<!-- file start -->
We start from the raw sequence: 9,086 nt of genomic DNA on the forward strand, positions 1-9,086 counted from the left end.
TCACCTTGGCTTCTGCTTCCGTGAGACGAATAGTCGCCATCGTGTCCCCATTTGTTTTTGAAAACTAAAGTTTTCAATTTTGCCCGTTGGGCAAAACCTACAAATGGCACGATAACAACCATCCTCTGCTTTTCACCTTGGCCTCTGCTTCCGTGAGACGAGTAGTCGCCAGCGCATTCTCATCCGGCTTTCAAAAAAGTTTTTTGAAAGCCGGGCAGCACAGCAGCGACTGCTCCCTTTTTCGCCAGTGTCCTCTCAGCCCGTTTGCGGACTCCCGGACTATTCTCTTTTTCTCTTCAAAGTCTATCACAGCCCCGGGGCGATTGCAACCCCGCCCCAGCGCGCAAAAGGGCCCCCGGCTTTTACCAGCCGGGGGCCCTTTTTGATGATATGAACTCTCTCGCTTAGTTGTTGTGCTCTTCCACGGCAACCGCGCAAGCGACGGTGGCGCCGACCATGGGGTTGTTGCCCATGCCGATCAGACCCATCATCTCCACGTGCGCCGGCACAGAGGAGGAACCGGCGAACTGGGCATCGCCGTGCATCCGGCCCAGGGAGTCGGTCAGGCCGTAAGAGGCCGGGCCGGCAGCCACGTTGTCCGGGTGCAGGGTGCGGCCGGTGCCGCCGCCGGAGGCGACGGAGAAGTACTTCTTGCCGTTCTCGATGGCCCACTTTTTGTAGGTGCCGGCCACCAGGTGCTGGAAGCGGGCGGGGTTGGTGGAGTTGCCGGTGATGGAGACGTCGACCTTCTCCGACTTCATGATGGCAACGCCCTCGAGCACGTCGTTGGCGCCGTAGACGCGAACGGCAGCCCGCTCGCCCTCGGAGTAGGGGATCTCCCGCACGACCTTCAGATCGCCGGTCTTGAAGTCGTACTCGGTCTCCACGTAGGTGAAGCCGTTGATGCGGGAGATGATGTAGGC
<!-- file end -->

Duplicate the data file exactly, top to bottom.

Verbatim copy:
We start from the raw sequence: 9,086 nt of genomic DNA on the forward strand, positions 1-9,086 counted from the left end.
TCACCTTGGCTTCTGCTTCCGTGAGACGAATAGTCGCCATCGTGTCCCCATTTGTTTTTGAAAACTAAAGTTTTCAATTTTGCCCGTTGGGCAAAACCTACAAATGGCACGATAACAACCATCCTCTGCTTTTCACCTTGGCCTCTGCTTCCGTGAGACGAGTAGTCGCCAGCGCATTCTCATCCGGCTTTCAAAAAAGTTTTTTGAAAGCCGGGCAGCACAGCAGCGACTGCTCCCTTTTTCGCCAGTGTCCTCTCAGCCCGTTTGCGGACTCCCGGACTATTCTCTTTTTCTCTTCAAAGTCTATCACAGCCCCGGGGCGATTGCAACCCCGCCCCAGCGCGCAAAAGGGCCCCCGGCTTTTACCAGCCGGGGGCCCTTTTTGATGATATGAACTCTCTCGCTTAGTTGTTGTGCTCTTCCACGGCAACCGCGCAAGCGACGGTGGCGCCGACCATGGGGTTGTTGCCCATGCCGATCAGACCCATCATCTCCACGTGCGCCGGCACAGAGGAGGAACCGGCGAACTGGGCATCGCCGTGCATCCGGCCCAGGGAGTCGGTCAGGCCGTAAGAGGCCGGGCCGGCAGCCACGTTGTCCGGGTGCAGGGTGCGGCCGGTGCCGCCGCCGGAGGCGACGGAGAAGTACTTCTTGCCGTTCTCGATGGCCCACTTTTTGTAGGTGCCGGCCACCAGGTGCTGGAAGCGGGCGGGGTTGGTGGAGTTGCCGGTGATGGAGACGTCGACCTTCTCCGACTTCATGATGGCAACGCCCTCGAGCACGTCGTTGGCGCCGTAGACGCGAACGGCAGCCCGCTCGCCCTCGGAGTAGGGGATCTCCCGCACGACCTTCAGATCGCCGGTCTTGAAGTCGTACTCGGTCTCCACGTAGGTGAAGCCGTTGATGCGGGAGATGATGTAGGC